The Girl With The Dragon Tattoo Analysis

Submitted By Nursing2
Words: 1265
Pages: 6

Elegant, Yet Haunting:
An Evaluation of the Swedish and American Film Adaptations of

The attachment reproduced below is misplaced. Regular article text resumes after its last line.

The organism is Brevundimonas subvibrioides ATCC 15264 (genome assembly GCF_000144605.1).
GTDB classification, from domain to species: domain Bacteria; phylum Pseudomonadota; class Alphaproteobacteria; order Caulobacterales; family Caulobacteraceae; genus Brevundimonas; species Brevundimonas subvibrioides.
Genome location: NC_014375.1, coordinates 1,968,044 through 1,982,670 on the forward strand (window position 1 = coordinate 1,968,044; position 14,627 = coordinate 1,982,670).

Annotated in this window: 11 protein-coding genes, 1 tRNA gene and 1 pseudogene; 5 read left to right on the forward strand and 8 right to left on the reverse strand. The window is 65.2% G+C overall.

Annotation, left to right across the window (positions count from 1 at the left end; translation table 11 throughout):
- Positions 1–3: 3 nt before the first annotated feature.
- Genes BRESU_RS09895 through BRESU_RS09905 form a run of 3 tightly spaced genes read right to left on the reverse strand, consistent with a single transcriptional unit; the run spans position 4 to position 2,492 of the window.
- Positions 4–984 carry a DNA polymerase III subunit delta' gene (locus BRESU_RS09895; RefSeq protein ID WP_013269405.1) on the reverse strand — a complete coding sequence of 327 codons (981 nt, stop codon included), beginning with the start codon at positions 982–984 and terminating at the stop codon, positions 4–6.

The Girl with the Dragon Tattoo A few months ago, a copy of the 2008 best-selling novel, The Girl with the Dragon Tattoo, found its way into my possession. Penned by the now-deceased journalist and author, Stieg Larsson, this Swedish crime novel quickly became one of my favorite books. More recently I was encouraged by a friend to watch both the Swedish and the American film adaptations of the novel. I was uneasy about this notion, as any avid reader would be. How could a movie successfully bring to life a story so elegant, yet haunting? My doubts were in vain, however, I realized after viewing the films. Both adaptations were splendid, but one emerged superior. Though the Swedish adaptation is well-beloved abroad, when the viewer considers loyalty to the original storyline, embodiment of the characters, and entertainment value, they will find that it is ultimately outdone by the American version. The Girl with the Dragon Tattoo is an intricate tale of murder, fraud, and family scandal. Alex Berenson, a book critic for the New York Times, described the original novel as a “thoroughly ugly view of human nature.” Such a complex plot proved difficult to bring to life. However, the 2011 American film, directed by David Fincher, does an impressive job of staying true to the original sequence of events. The story’s protagonist, Mikael Blomkvist, is a journalist whose legal troubles comprise generous portions of the opening and closing segments of the novel. Fincher’s adaptation follows suit. The central plot – an investigation of the disappearance of a wealthy teenage girl some forty years prior – is also followed closely by the American film. Fincher’s version does slightly deviate from the original fate of the missing girl, though, as well as neglects to include a few fascinating, though inconsequential, subplots. These omissions, however, are necessary to condense a 500-page novel into a 158-minute film. According to New York Times critic A. O. Scott, Fincher’s adaptation “manages to hold on to the vivid and passionate essence of the book while remaining true enough to its…plot.” This faithfulness to the original novel is the American film’s most advantageous quality. This adaptation’s earlier counterpart, the 2009 Swedish film directed by Niels Arden Oplev, is nearly identical in length. However, this two-and-a-half-hour-long movie fails to incorporate much of the original content. In her review for the Los Angeles Times, Betsy Sharkey explains that Oplev performed “some major renovations on the story - changing characters, plot points, and relationships to suit his needs.” Major details of the investigation, circumstances of the characters, and emotional climaxes are eliminated. In their place, less complex elements are written in. Rather than exploring the novel’s complicated romantic affair between the protagonist and his long-time friend and editor, Erika Berger, Oplev’s film eschews the matter altogether. Instead of examining historical documents and delving into the scandalous saga of the missing girl’s family, Oplev’s characters traipse across Sweden, chasing a vague trail of clues. Overall, modifications such as these transform the story from an eerie, yet eloquent thriller to a rather undistinguished murder mystery. Second only to its elaborate plot, The Girl with the Dragon Tattoo’s captivating characters greatly contribute to the story’s intrigue. The heroine is an exceptionally slender and fair-skinned, tattooed and pierced young computer-hacking prodigy named Lisbeth Salander. Salander is an enigma of sorts – nearly entirely withdrawn from society with violent tendencies, yet brimming with talent and an intelligent sense of humor. In David Fincher’s adaptation, she is portrayed by the American actress, Rooney Mara. Mara embodies Salander’s appearance